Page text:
Every year it seems harder to filter my ‘must-sees’ down to a manageable list and 2015 is no exception. My picks below cover a range of genres and sensibilities that I hope to be both amazed and puzzled by. Going to the cinema is an experience and all these films will make sure it is a memorable one.
- Darren Bevan
- David Larsen
- Films for Teens
- James Croot
- Meet the Filmmakers: Auckland
- Meet the Filmmakers: Wellington
- Patricia Watson
- Rebecca McMillan
- Staff Picks: Angela Murphy
- Staff Picks: Bill Gosden
- Staff Picks: Cianna Canning
- Staff Picks: Felicity Drace
- Staff Picks: Hayden Ellis
- Staff Picks: Jenna Udy
- Staff Picks: Kailey Carruthers
- Staff Picks: Kate McArthur
- Staff Picks: Lisa Bomash
- Staff Picks: Lynn Smart
- Staff Picks: Megan Duffy
- Staff Picks: Michael McDonnell
- Staff Picks: Olivia Young
- Staff Picks: Poppy Granger
- Staff Picks: Rachael Deller-Pincott
- Staff Picks: Sandra Reid
- Staff Picks: Sibilla Paparatti
- Staff Picks: Tom Ainge-Roy
- The Lumière Reader
- Tim Wong
- Wellington Film Society's Picks of NZIFF 2015
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The deeply eccentric Roy Andersson’s meticulously mounted comic sketches move from historic fantasy to hilariously deadpan humour as he muses on humanity’s inescapable absurdity. Golden Lion, Best Film, Venice Film Festival 2014.
“Paul Thomas Anderson has taken Thomas Pynchon’s novel about the death of the hippie counterculture and turned it, reasonably faithfully, into a surreally funny, anxious and beautiful film noir.” — The Telegraph
This strange and original multi-award winner from Ukraine employs a deaf cast to enact its lacerating vision of teenage prostitution and gang war brutality in a Kiev boarding school.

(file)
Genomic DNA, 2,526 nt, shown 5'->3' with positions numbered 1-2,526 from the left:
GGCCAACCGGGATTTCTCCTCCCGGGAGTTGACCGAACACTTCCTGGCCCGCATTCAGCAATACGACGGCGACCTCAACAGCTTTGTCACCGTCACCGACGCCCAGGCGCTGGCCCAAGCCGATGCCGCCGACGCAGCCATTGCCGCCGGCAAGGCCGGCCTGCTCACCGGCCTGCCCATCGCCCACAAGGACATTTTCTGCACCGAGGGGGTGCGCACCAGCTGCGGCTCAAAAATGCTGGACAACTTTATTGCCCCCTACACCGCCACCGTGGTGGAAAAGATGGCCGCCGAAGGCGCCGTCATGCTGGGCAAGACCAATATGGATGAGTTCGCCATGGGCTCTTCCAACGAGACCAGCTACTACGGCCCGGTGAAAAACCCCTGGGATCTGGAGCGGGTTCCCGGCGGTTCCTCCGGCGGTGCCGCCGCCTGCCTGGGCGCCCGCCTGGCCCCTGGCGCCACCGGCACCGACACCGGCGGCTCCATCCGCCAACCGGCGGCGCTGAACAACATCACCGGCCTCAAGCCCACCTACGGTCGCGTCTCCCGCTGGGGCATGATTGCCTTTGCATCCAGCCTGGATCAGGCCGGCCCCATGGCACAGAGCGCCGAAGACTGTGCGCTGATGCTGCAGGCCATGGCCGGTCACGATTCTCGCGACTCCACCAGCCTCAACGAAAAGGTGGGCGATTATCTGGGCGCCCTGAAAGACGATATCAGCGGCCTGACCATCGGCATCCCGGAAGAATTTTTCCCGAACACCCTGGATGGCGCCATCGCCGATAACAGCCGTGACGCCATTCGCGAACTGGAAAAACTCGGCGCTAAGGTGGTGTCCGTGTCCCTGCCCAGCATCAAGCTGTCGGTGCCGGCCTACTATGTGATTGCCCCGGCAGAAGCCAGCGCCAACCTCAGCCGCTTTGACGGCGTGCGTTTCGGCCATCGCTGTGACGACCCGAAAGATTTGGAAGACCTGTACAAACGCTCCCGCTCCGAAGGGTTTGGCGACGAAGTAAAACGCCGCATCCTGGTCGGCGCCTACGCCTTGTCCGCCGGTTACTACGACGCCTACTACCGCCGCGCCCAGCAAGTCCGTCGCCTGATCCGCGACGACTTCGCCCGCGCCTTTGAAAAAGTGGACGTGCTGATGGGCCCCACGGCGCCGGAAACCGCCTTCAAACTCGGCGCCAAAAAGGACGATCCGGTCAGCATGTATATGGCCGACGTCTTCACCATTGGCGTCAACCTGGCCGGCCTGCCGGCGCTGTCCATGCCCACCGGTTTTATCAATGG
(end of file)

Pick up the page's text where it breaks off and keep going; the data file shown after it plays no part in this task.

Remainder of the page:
Charlotte Rampling and Tom Courtenay are deeply affecting in award-winning roles as a retired Norfolk couple preparing for their 45th-anniversary party, when a ghost from the past raises awkward, long-buried questions.
A demented mash up of lurid, long-lost movies that never existed, this new work from Canadian genius Guy Maddin plunges a starry art house cast into phantasmagorical scenarios of melodramatic weirdness.
Rak ti Khon Kaen
A hospital full of sleeping soldiers is haunted by matters both historical and intensely personal in the latest gentle and entrancingly beautiful cinematic enigma from the Thai Palme d’Or winner Apichatpong Weerasethakul.
The memoir of a gay love affair that began at school when the author fell for the captain of the football team and ended in tragedy 15 years later is already a classic of Australian literature, and now an inspiring, heartbreaking film.
Greek director Yorgos Lanthimos (Dogtooth) casts Colin Farrell, Rachel Weisz, John C. Reilly and Léa Seydoux in a surreal English-language fable set in a world where singles are forced to couple up or be turned into animals.
An after-midnight flirtation on the streets of Berlin gets thrillingly side-tracked by another chase entirely. Filmed in a single real-time take, it’s an edit-free pièce de résistance of acting, directing and mobile camerawork.
The emotional roller-coaster of a single mother’s relationship with her ADHD teenage son is rendered with intense sympathy and dramatic flair by 25-year-old director Xavier Dolan. Winner of the Cannes Jury Prize in 2014.